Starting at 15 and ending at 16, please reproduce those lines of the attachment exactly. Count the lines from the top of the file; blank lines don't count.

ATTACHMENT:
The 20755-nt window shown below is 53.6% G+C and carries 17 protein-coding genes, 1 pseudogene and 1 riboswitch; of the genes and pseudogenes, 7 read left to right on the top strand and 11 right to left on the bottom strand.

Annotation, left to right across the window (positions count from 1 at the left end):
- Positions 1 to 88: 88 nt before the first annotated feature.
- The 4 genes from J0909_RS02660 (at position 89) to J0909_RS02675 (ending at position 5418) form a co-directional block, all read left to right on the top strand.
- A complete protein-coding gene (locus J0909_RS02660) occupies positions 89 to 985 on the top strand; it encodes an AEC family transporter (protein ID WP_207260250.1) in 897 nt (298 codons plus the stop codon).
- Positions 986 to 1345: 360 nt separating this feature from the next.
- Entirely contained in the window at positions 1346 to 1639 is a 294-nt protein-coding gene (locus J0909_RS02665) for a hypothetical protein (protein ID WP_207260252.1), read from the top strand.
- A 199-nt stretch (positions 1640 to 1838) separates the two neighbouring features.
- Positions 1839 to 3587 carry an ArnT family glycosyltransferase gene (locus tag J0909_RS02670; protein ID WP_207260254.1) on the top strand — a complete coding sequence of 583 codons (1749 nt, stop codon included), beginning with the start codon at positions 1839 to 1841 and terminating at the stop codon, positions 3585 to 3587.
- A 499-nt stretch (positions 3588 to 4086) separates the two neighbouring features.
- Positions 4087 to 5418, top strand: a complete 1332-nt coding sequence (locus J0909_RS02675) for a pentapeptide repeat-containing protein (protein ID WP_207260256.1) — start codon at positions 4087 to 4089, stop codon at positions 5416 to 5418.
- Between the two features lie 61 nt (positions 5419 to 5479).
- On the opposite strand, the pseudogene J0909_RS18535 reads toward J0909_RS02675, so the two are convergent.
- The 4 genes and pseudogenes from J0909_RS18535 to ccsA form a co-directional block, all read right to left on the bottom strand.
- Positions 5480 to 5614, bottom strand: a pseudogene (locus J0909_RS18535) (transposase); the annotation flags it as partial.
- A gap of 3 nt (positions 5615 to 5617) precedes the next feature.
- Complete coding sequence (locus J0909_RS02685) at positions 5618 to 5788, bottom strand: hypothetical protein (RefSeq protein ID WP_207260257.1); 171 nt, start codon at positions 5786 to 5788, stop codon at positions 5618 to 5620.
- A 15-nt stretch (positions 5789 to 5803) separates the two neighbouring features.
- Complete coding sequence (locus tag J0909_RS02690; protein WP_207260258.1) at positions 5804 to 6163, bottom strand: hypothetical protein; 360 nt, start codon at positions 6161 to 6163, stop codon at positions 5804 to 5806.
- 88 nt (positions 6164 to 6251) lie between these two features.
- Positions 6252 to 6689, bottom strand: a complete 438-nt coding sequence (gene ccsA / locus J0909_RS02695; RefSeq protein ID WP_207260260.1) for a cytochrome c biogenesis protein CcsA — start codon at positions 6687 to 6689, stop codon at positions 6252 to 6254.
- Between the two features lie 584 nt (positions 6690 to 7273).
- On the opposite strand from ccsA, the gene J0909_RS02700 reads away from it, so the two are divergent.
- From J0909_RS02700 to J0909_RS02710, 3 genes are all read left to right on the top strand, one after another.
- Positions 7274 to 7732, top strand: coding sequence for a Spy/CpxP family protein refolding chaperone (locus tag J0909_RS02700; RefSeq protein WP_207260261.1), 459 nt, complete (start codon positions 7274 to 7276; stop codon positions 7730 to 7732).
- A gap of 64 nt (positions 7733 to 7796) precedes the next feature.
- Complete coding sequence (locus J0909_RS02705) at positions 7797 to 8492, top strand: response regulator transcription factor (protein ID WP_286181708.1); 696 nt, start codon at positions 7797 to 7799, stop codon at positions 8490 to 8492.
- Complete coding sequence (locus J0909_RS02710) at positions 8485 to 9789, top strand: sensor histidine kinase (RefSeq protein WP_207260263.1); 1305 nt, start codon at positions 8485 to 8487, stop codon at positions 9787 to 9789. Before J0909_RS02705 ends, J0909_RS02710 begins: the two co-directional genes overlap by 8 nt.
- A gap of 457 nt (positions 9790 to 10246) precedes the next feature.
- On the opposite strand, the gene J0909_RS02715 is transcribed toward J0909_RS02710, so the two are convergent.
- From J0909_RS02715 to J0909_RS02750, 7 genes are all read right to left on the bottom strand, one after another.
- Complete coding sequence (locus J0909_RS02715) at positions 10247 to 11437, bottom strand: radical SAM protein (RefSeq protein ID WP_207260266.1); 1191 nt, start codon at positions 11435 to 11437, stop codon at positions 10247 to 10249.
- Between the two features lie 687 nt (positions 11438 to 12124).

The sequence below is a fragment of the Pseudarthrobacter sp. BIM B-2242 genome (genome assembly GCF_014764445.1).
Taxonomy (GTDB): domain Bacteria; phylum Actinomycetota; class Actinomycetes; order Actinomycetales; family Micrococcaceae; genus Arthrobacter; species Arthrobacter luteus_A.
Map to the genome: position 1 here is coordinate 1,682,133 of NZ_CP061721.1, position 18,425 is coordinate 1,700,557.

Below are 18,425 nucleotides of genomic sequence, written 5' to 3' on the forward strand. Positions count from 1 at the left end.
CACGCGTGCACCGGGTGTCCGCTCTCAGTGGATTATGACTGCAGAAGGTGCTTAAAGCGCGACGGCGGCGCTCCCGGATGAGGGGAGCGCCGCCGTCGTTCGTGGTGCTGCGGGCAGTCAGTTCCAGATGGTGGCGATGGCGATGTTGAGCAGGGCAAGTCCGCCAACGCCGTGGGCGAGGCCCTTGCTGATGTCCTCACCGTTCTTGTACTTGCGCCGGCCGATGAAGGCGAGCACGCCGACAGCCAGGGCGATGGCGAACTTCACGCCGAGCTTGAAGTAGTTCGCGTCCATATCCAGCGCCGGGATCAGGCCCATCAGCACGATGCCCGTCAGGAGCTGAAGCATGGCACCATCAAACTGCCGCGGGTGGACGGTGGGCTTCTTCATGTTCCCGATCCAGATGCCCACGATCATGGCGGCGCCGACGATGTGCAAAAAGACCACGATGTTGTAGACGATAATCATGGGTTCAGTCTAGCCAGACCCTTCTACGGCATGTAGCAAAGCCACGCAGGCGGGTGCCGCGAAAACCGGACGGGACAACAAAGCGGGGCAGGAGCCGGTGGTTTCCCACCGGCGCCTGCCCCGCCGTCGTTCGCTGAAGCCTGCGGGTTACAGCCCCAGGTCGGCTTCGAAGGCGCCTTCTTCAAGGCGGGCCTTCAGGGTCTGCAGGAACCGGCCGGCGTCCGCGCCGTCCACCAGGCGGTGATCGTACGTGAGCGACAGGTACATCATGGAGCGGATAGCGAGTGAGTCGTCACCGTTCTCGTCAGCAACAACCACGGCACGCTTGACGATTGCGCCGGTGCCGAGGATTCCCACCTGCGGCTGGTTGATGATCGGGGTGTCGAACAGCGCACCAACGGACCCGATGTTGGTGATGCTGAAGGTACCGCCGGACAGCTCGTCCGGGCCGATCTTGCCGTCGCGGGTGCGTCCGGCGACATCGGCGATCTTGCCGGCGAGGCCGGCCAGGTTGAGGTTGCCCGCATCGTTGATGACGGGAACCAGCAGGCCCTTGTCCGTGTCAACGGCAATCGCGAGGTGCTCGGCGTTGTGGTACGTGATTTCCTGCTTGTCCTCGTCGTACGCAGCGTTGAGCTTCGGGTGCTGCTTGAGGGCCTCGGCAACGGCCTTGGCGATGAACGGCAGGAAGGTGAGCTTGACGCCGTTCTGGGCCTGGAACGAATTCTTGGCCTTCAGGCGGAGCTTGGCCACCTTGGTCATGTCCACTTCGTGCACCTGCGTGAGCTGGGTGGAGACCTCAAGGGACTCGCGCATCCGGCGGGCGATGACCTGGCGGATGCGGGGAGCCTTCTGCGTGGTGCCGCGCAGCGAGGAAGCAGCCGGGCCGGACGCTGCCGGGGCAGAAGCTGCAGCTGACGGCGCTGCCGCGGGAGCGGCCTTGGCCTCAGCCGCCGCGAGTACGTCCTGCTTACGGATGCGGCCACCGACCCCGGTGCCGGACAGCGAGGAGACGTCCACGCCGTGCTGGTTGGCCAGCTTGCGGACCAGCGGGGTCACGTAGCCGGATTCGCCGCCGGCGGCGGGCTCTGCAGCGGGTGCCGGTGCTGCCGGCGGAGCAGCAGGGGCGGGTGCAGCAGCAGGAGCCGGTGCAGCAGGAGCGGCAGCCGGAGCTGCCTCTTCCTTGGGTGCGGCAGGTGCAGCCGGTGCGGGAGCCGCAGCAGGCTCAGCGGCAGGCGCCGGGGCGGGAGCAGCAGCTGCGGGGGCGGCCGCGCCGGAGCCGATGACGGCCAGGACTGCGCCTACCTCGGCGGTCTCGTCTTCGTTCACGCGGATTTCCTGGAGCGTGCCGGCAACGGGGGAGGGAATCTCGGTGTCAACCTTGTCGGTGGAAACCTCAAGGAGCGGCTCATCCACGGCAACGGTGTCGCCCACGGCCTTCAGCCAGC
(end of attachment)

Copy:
- Positions 5480 to 5614, bottom strand: a pseudogene (locus J0909_RS18535) (transposase); the annotation flags it as partial.
- A gap of 3 nt (positions 5615 to 5617) precedes the next feature.